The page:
Objective: Find an instance where a customer embararessed a firm using social media, describe what happened, provide an overview of the result, and provide your opinion.
One of the most interesting examples I found of a customer embarrassing an organization was one where a US Soldier embarrassed Delta Airlines via Youtube video. US Soldiers that were returning home from Afghanistan had to pay for their fourth bag out of pocket, $200 per bag, when in fact the United States Government has a contract with the airlines that if you are returning from military orders you are authorized up to four bags. However Delta Airlines only allows three and the whole unit ended up paying over $2,800 to allow their fourth bag to be on the plane. This particular soldier filmed a comrade of his explaining what happened as well as what was in his fourth bag, which held weapons that he had used to protect himself and people of Afghanistan with. The soldier then ended the video saying he was glad to be home, but he was not happy with what had happened. I think it was very intelligent move and this person had every right to use social media to broadcast the events that had occurred. This video was seen by over 200,000 people and it took less than a day for Delta Airlines to issue an apology and change their policy to four bags for soldiers in the economy class. For me, this just shows how powerful social media can be, considering how easy it is to make and upload a Youtube video, I would imagine that firms and companies would need to really stay on top of responses by the public about their company especially if they were negative. It seems that Delta Airlines definitely stayed alert as to what was being posted about their company and I believe they did the right thing, in their apology they said “we regret that this experience caused these soldiers to feel anything but welcome on their return home” and “we hope these changes to our policies reflect the true respect we hold for our servicemen and women…” I read through their apology it was well phrased and they did make the appropriate changes. I feel this particular case was well handled by both sides, but could have been avoided if the Airlines had just stuck to their contract and allowed soldiers in the economy class to have a fourth bag. However I do question why they had to carry their weapons on the plane, not only does it seem a tad unsettling, but I would think there would be an alternative mode of transport weapons used in warfare.
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Objective: Find an instance where an employee embarrassed a firm using social media, describe what happened, provide an overview of the result, and provide your opinion.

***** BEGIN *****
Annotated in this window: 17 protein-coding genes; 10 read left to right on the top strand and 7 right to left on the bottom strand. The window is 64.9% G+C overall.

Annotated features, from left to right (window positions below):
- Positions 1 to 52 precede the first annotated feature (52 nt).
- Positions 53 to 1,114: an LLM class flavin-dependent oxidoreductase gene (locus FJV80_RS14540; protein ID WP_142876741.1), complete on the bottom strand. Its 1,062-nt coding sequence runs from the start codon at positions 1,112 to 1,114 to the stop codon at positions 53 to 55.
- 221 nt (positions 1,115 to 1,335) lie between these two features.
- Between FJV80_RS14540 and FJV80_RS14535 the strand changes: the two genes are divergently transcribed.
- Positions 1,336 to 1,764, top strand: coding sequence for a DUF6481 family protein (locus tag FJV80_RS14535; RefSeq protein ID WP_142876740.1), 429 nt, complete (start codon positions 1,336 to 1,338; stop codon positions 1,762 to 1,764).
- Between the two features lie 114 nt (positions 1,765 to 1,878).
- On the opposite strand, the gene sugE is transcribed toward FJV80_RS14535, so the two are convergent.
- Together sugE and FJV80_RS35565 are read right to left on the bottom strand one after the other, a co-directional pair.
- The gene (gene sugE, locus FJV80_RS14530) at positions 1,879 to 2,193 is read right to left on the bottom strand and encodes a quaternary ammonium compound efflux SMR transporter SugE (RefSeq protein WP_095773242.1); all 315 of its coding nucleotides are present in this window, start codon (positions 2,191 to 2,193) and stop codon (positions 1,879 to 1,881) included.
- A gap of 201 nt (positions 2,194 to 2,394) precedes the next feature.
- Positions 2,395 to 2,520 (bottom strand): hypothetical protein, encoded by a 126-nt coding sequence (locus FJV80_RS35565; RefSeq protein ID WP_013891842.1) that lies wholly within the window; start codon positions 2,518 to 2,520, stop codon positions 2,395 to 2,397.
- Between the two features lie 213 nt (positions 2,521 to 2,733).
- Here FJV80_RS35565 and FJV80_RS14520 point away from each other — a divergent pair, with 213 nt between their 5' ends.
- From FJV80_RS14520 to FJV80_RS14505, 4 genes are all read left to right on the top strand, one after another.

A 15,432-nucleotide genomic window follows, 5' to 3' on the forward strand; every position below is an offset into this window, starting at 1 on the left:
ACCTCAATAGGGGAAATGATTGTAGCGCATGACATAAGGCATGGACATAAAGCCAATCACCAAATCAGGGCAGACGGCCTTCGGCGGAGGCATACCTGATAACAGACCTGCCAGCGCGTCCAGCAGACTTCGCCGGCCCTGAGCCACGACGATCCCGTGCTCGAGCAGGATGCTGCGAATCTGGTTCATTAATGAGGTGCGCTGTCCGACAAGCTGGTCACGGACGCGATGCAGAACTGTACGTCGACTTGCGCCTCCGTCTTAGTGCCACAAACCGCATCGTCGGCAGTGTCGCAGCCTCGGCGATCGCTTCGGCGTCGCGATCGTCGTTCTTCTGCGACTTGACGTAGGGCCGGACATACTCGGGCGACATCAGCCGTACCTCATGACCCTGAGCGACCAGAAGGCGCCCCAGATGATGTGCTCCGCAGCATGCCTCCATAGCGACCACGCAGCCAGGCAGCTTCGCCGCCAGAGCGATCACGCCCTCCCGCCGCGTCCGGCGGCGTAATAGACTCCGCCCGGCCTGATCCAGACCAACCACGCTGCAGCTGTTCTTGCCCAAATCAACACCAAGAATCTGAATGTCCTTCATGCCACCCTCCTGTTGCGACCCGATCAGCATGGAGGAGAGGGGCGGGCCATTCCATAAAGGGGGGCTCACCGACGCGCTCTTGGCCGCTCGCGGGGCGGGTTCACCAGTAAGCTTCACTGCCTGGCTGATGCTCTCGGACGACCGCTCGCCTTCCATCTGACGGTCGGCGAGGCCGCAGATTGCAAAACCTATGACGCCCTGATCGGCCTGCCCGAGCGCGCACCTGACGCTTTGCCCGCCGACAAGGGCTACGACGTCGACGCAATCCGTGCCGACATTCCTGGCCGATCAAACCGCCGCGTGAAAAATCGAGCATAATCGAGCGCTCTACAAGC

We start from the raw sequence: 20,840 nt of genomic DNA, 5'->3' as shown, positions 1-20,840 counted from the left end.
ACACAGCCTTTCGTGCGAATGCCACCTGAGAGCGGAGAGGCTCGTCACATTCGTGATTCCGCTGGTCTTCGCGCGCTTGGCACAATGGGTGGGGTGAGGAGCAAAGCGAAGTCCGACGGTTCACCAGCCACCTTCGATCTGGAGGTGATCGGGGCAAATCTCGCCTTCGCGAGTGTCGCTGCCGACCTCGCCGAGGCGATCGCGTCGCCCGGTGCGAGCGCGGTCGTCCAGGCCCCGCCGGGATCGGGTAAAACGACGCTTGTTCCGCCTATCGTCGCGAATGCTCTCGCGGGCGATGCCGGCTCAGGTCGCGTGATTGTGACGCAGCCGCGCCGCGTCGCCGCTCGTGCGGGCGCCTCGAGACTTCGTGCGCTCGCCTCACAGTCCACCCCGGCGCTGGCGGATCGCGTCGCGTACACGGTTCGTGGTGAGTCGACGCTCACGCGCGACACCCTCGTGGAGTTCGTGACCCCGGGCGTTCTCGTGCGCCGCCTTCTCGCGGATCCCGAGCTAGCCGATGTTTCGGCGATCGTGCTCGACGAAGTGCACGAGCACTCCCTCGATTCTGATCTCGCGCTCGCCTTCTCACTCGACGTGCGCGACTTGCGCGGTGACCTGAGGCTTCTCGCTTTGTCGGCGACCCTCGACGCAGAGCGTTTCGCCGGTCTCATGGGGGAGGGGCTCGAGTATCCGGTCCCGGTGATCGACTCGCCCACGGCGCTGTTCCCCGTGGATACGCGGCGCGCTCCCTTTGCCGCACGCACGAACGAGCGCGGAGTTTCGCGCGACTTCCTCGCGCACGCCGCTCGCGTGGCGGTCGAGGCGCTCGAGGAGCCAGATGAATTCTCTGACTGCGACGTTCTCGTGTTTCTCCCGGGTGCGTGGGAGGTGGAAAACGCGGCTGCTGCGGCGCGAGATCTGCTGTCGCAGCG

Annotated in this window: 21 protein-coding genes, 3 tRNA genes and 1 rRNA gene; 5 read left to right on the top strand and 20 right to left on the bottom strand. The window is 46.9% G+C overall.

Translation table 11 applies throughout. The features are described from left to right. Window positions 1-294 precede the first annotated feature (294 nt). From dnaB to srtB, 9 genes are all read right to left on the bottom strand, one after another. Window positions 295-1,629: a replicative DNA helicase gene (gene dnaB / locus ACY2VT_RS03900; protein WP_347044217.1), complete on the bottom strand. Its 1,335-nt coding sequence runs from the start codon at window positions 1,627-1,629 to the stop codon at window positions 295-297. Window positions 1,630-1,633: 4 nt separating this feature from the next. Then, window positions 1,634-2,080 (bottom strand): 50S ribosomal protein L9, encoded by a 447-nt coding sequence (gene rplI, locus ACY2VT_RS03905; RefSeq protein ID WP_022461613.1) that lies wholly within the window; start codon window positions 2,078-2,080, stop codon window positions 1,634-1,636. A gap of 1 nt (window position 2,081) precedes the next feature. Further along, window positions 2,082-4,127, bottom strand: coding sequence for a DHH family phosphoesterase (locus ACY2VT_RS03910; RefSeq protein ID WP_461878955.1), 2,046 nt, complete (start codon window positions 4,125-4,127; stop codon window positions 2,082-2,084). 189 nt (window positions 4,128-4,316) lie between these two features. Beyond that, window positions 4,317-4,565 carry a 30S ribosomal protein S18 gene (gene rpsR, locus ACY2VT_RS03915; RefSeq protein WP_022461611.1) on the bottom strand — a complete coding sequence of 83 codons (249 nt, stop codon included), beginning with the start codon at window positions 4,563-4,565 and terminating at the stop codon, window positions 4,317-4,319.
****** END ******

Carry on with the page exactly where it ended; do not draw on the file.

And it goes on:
One instance where an employee has embarrassed a firm using social media is exemplified in the case of Robert Becker, who was fired from his job as a car salesman after embarrassing the company in a Facebook post. Robert Beckerman worked at a BMW car dealership in Lake Bluff, during a sales event for one of the vehicle’s the dealership served hot dogs and bottled water to customers, he posted comments and pictures on Facebook about the sales event saying “I was happy to see that Knauz went ‘All Out’ for the most important launch of a new BMW in years.” That same day he also posted pictures of a neighbouring Land Rover dealership, also owned by the Knauz group. At this dealership a sales representative allowed a customer’s 13-year-old son to drive the vehicle, but he ended up driving it down into a pond, Becker posted pictures of this event and wrote “This is your car: This is your car on drugs.” In my personal opinion I find the comments on the BMW events comical, but they are quite unprofessional. However the postings for the Land Rover dealership event weren’t comical, they were definitely unprofessional, they were also rather unnecessary and I imagine rather offensive to some. The end result was the termination of Robert Becker’s employment. This particular incident was taken to court and the judge ruled that “Becker’s online posts about the sales event were protected by federal law. But the judge found that his comments and the pictures about the Land Rover accident were ‘neither protected nor concerted activities’ because they had nothing to do with his conditions of employment.” In the end the dealership upheld its decision to fire Robert Becker but claimed “the ruling makes social media more confusing for employees and employers.” I agree that this ruling may confuse people, particularly those who are working, about the restrictions and the consequences of what they post on social media. I do believe that this man did embarrass this firm a fair bit, and could have been better handled, or at least the consequences wouldn’t have been so negative for him, if he had only stuck to commenting on his particular workplace. In the article it said that The National Labor Relations Board has gone after companies that have fired workers for making disparaging remarks about their employers on Facebook, however I believe there is a line that defines what is appropriate and inappropriate to put online. At the moment it may be a bit hazy but as we can see from this case there is a limit to how far you are allowed to scrutinize your employer, especially when it comes to making crude comments on things that are, really not any of your business. I’d say this is my own personal opinion but apparently, those such as the judge and the owners of the dealership feel this way as well.
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